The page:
Skip to main content Accessibility help
×
Home
  • Get access
    Check if you have access via personal or institutional login
  • Cited by 2
  • Print publication year: 2003
  • Online publication date: March 2008

6 - Conservatism

from Part I - The changing fortunes of liberal democracy

Summary

Although conservatism in the twentieth century has yielded a diverse body of literature, it is unified by a common object of hostility: namely, the progressive view of humankind and society. The main conservative objection to this view is that it vastly exaggerates the directive power of human reason, on the one hand, and the creative power of human will, on the other. Reason, as the British conservative Michael Oakeshott maintained, is always parasitic on tradition, which it can only ever ‘abridge’ (Oakeshott 1991 [1962]). So far as the relative impotence of human will is concerned, the American thinker John P. East strikes a characteristically conservative note when he writes (in the course of a sympathetic exposition of the thought of Leo Strauss) that: ‘man is not the Creator, he is the creature; he is not the potter, he is the clay. It is then man who adapts to creation, not creation to man – to propose the latter is to propose perverting the natural order of things’ (East 1988, p. 265).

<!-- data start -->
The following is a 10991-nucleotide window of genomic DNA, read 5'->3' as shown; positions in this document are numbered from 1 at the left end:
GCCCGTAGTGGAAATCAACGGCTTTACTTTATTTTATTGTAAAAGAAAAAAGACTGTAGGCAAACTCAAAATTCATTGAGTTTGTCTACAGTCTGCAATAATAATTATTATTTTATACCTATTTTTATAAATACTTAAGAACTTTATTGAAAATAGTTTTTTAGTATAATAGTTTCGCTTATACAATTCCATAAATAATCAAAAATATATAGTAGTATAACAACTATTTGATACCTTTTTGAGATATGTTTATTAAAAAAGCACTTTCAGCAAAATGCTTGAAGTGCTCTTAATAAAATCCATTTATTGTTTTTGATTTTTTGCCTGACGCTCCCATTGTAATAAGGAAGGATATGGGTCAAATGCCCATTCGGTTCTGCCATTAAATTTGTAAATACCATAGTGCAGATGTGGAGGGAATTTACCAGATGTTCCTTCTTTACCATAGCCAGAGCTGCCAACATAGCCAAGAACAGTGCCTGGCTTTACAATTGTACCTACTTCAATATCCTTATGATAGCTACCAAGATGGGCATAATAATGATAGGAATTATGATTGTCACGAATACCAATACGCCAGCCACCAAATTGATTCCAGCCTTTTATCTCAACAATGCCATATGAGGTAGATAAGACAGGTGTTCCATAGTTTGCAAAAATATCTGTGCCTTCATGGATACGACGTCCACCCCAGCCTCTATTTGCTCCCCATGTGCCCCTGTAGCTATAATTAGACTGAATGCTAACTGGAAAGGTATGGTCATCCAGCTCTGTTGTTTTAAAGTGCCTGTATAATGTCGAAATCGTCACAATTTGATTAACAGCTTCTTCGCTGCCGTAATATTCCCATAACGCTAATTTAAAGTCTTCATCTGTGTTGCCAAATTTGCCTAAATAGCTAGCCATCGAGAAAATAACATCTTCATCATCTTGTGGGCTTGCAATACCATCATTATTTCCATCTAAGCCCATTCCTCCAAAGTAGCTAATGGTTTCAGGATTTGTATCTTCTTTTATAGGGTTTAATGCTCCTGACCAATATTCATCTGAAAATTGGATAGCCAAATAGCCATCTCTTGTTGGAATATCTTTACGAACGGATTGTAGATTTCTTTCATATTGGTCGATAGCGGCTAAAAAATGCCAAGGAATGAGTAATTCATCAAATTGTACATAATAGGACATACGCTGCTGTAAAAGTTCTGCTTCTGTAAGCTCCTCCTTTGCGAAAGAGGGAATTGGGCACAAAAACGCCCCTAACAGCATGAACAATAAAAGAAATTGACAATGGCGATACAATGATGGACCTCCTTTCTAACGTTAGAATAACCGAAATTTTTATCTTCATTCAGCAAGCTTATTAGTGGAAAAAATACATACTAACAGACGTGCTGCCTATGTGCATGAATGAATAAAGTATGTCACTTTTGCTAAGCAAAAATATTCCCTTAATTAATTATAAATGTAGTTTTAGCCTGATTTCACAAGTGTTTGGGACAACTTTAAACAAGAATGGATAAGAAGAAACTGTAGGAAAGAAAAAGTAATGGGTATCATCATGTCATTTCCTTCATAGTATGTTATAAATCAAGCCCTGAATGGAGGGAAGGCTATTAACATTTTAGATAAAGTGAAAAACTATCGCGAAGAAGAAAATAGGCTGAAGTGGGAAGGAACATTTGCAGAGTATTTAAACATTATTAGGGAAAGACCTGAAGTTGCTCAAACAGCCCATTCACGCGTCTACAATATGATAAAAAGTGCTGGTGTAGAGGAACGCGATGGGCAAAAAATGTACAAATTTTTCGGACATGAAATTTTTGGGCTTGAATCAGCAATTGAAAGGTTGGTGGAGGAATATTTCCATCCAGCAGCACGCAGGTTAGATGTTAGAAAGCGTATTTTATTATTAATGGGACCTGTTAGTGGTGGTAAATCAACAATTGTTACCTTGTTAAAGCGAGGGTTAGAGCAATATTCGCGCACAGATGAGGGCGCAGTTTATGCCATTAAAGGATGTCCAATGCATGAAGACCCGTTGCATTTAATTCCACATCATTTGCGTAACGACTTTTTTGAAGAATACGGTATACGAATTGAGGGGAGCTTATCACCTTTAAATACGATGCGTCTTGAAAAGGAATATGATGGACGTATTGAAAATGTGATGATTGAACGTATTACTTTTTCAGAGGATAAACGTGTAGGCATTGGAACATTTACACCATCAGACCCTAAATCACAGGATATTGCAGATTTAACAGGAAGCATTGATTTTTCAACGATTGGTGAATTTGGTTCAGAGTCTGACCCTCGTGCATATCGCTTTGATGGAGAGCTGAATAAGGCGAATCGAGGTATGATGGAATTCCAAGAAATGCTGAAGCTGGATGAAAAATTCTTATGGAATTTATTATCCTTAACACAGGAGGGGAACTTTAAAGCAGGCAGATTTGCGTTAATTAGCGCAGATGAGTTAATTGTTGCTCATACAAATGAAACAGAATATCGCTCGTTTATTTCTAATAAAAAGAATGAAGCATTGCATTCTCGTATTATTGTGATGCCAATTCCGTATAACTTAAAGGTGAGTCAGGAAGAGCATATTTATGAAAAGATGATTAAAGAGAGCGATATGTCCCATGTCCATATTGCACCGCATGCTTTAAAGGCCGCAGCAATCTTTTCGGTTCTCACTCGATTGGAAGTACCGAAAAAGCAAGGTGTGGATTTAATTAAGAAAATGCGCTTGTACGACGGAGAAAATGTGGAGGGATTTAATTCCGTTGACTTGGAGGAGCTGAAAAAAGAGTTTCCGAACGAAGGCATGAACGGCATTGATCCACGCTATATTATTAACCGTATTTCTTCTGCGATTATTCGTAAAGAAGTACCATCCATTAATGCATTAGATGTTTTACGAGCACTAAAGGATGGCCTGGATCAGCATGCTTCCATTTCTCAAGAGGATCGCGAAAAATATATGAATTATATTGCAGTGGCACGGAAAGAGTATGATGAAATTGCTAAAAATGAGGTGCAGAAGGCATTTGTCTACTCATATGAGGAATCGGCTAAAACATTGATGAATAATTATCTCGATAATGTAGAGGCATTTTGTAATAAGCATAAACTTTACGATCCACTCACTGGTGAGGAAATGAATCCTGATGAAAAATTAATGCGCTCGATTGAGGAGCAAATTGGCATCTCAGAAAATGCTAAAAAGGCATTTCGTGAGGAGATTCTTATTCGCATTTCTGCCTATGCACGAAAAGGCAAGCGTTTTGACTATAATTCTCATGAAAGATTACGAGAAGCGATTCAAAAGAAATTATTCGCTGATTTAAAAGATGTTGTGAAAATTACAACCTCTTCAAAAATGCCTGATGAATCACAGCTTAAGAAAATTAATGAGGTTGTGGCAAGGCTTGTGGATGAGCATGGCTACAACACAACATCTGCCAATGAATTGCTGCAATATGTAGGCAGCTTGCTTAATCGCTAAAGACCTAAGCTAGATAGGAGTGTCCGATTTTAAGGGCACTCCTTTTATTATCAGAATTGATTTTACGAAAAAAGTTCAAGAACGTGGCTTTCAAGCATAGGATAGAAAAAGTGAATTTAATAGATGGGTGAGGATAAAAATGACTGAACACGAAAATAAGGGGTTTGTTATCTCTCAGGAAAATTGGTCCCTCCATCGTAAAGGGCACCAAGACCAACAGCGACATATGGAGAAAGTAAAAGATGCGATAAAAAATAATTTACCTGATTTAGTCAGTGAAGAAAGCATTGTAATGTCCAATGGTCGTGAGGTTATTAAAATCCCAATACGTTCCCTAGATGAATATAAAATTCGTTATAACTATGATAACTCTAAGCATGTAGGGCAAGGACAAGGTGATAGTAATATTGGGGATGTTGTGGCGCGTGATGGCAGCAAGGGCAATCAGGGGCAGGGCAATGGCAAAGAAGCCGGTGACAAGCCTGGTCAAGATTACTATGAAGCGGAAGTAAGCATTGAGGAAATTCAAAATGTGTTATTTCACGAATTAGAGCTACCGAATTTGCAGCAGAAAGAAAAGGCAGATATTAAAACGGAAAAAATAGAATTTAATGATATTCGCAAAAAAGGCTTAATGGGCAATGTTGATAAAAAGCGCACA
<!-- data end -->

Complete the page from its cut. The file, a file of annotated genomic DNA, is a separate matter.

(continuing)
This critique of rationalism and voluntarism is supported by the conviction that twentieth-century politics is dominated by a conception of human nature which mistakenly implies that humans are malleable and perhaps perfectible creatures of infinite possibilities. Such a view permits any existing social order to be portrayed as a system of oppression, regardless of the fact that a majority of its members may support it. If conservatives generally agree on what they reject, they are less united on what they support. Traditionally, they have favoured an organic theory of society, in which individual reason and will do not construct but are produced by the social order.